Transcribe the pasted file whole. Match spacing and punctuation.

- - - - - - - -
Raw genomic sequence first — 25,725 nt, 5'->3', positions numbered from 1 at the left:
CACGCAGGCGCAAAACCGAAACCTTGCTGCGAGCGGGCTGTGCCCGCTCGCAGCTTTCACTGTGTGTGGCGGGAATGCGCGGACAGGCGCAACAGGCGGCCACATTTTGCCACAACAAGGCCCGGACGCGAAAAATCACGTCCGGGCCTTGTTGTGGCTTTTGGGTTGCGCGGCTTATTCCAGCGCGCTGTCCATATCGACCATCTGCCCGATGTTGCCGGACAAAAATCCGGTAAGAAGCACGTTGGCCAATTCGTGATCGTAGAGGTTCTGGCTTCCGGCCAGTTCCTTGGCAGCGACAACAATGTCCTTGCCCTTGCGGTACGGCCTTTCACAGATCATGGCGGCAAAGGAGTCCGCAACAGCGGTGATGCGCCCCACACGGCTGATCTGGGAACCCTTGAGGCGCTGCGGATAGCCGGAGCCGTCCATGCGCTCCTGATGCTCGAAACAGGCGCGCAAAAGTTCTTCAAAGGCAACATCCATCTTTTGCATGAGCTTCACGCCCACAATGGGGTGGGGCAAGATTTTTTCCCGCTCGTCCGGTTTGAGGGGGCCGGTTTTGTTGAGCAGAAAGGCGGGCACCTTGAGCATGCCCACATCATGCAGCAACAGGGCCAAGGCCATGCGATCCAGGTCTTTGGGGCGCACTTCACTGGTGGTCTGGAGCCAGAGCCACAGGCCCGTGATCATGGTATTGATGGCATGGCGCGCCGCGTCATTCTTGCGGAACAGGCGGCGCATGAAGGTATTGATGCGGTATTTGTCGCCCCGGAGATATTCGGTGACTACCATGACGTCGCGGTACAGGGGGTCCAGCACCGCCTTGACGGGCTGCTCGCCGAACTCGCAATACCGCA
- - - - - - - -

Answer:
Raw genomic sequence first — 25,725 nt, 5'->3', positions numbered from 1 at the left:
CACGCAGGCGCAAAACCGAAACCTTGCTGCGAGCGGGCTGTGCCCGCTCGCAGCTTTCACTGTGTGTGGCGGGAATGCGCGGACAGGCGCAACAGGCGGCCACATTTTGCCACAACAAGGCCCGGACGCGAAAAATCACGTCCGGGCCTTGTTGTGGCTTTTGGGTTGCGCGGCTTATTCCAGCGCGCTGTCCATATCGACCATCTGCCCGATGTTGCCGGACAAAAATCCGGTAAGAAGCACGTTGGCCAATTCGTGATCGTAGAGGTTCTGGCTTCCGGCCAGTTCCTTGGCAGCGACAACAATGTCCTTGCCCTTGCGGTACGGCCTTTCACAGATCATGGCGGCAAAGGAGTCCGCAACAGCGGTGATGCGCCCCACACGGCTGATCTGGGAACCCTTGAGGCGCTGCGGATAGCCGGAGCCGTCCATGCGCTCCTGATGCTCGAAACAGGCGCGCAAAAGTTCTTCAAAGGCAACATCCATCTTTTGCATGAGCTTCACGCCCACAATGGGGTGGGGCAAGATTTTTTCCCGCTCGTCCGGTTTGAGGGGGCCGGTTTTGTTGAGCAGAAAGGCGGGCACCTTGAGCATGCCCACATCATGCAGCAACAGGGCCAAGGCCATGCGATCCAGGTCTTTGGGGCGCACTTCACTGGTGGTCTGGAGCCAGAGCCACAGGCCCGTGATCATGGTATTGATGGCATGGCGCGCCGCGTCATTCTTGCGGAACAGGCGGCGCATGAAGGTATTGATGCGGTATTTGTCGCCCCGGAGATATTCGGTGACTACCATGACGTCGCGGTACAGGGGGTCCAGCACCGCCTTGACGGGCTGCTCGCCGAACTCGCAATACCGCA